Chapter 6

“The Babe” applies for Shares

People said of the new journal, Good Humour—people of taste and judgment, that it was the brightest, the cleverest, the most literary penny weekly that ever had been offered to the public. This made Peter Hope, editor and part-proprietor, very happy. William Clodd, business manager, and also part-proprietor, it left less elated.

“Must be careful,” said William Clodd, “that we don’t make it too clever. Happy medium, that’s the ideal.”

People said—people of taste and judgment, that Good Humour was more worthy of support than all the other penny weeklies put together. People of taste and judgment even went so far, some of them, as to buy it. Peter Hope, looking forward, saw fame and fortune coming to him.

William Clodd, looking round about him, said—

“Doesn’t it occur to you, Guv’nor, that we’re getting this thing just a trifle too high class?”

“What makes you think that?” demanded Peter Hope.

“Our circulation, for one thing,” explained Clodd. “The returns for last month——”

“I’d rather you didn’t mention them, if you don’t mind,” interrupted Peter Hope; “somehow, hearing the actual figures always depresses me.”

“Can’t say I feel inspired by them myself,” admitted Clodd.

“It will come,” said Peter Hope, “it will come in time. We must educate the public up to our level.”

“If there is one thing, so far as I have noticed,” said William Clodd, “that the public are inclined to pay less for than another, it is for being educated.”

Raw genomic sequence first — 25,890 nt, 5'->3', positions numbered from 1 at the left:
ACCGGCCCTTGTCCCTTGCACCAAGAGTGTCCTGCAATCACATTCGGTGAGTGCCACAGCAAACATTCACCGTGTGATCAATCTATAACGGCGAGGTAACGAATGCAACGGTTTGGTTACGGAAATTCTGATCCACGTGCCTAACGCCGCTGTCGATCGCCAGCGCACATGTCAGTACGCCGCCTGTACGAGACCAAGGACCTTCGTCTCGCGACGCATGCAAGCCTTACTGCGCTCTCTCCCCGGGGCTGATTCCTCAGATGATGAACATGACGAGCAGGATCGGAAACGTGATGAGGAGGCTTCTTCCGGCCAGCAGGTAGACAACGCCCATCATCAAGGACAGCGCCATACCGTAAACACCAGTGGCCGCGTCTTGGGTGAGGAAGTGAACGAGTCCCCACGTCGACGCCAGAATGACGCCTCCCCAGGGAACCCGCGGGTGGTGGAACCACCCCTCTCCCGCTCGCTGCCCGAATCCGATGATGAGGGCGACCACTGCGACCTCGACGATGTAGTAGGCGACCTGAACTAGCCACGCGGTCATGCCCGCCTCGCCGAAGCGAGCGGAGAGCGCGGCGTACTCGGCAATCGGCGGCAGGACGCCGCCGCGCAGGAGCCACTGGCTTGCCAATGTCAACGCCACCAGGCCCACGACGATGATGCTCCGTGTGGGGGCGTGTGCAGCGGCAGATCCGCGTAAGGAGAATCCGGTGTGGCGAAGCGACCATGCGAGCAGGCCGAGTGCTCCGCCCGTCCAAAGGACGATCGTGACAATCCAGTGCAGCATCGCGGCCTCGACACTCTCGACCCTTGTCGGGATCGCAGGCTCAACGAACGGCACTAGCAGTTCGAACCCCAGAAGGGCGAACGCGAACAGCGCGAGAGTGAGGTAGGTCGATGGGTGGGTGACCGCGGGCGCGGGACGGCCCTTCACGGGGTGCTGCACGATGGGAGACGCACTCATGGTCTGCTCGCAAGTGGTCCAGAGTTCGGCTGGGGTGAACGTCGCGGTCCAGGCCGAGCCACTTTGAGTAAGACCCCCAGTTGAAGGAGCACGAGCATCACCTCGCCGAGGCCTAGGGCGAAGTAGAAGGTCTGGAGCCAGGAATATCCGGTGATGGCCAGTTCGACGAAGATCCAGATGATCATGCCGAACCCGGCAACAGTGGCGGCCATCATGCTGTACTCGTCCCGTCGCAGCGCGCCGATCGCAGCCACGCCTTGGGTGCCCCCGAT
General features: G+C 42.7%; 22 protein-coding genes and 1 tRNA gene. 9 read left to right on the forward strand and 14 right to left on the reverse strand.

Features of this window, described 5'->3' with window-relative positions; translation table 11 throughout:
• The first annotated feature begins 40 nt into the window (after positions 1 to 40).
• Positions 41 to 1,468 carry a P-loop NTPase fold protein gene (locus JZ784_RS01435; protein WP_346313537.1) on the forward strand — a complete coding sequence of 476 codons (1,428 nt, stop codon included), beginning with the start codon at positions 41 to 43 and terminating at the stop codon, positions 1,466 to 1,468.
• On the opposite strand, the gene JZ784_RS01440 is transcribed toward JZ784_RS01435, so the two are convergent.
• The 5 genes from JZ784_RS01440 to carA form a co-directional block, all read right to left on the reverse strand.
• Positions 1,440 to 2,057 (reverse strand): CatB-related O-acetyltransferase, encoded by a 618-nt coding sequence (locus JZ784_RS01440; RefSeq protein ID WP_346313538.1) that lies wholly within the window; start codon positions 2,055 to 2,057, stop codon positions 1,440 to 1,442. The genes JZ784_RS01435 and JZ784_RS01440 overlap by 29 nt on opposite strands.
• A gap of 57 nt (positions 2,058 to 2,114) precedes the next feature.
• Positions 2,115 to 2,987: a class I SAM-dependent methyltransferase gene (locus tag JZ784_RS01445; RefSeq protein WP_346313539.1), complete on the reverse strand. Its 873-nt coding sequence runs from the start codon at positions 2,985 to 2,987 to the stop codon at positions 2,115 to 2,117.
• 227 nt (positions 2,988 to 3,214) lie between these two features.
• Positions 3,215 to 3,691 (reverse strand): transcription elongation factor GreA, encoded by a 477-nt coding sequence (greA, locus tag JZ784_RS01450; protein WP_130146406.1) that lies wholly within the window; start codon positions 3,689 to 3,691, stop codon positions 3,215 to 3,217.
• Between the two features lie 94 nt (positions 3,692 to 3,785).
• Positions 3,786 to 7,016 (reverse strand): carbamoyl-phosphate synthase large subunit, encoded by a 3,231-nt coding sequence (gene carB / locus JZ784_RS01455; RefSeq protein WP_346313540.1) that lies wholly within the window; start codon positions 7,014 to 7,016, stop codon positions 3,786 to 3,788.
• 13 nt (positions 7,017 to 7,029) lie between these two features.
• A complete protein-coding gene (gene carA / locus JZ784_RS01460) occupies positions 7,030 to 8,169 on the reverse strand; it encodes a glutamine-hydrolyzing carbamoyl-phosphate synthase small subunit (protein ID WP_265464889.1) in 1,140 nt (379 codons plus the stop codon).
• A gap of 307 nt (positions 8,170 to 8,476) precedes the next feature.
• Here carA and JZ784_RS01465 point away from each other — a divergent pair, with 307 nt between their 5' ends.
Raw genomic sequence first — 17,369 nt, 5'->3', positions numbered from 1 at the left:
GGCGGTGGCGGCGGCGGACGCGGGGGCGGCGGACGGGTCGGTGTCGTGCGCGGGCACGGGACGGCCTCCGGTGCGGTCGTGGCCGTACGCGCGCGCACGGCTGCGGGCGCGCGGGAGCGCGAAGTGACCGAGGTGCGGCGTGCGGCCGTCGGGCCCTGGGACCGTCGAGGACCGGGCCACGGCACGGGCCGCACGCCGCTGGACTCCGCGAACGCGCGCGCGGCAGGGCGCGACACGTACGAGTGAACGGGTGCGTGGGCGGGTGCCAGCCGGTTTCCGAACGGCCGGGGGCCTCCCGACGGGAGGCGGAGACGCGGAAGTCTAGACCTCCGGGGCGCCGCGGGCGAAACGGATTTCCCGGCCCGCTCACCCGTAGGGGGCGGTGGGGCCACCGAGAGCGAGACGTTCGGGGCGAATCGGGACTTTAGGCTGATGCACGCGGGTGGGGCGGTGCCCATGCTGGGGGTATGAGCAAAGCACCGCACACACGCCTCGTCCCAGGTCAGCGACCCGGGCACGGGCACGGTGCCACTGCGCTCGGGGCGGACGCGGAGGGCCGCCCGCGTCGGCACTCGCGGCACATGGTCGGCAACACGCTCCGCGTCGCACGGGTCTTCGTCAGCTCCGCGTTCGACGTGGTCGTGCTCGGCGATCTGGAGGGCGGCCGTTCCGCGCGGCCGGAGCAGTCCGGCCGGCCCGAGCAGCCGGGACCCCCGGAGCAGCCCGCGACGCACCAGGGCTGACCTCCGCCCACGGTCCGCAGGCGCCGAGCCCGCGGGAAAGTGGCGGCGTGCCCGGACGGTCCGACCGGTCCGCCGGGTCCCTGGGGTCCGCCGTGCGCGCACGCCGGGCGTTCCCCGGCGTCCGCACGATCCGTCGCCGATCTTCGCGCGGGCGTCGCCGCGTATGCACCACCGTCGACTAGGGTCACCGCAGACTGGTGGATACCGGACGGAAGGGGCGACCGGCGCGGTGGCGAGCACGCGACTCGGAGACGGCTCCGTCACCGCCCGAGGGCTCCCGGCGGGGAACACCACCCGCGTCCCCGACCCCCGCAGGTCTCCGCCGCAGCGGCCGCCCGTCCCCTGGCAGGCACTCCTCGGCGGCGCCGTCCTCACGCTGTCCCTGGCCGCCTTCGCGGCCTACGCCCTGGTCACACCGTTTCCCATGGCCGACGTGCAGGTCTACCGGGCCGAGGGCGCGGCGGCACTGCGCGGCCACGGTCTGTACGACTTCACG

“What are we to do?” asked Peter Hope.

“What you want,” answered William Clodd, “is an office-boy.”

“How will our having an office-boy increase our circulation?” demanded Peter Hope. “Besides, it was agreed that we could do without one for the first year. Why suggest more expense?”

“I don’t mean an ordinary office-boy,” explained Clodd. “I mean the sort of boy that I rode with in the train going down to Stratford yesterday.”

“What was there remarkable about him?”

“Nothing. He was reading the current number of the Penny Novelist. Over two hundred thousand people buy it. He is one of them. He told me so. When he had done with it, he drew from his pocket a copy of the Halfpenny Joker—they guarantee a circulation of seventy thousand. He sat and chuckled over it until we got to Bow.”


“You wait a minute. I’m coming to the explanation. That boy represents the reading public. I talked to him. The papers he likes best are the papers that have the largest sales. He never made a single mistake. The others—those of them he had seen—he dismissed as ‘rot.’ What he likes is what the great mass of the journal-buying public likes. Please him—I took his name and address, and he is willing to come to us for eight shillings a week—and you please the people that buy. Not the people that glance through

  By PanEris using Melati.

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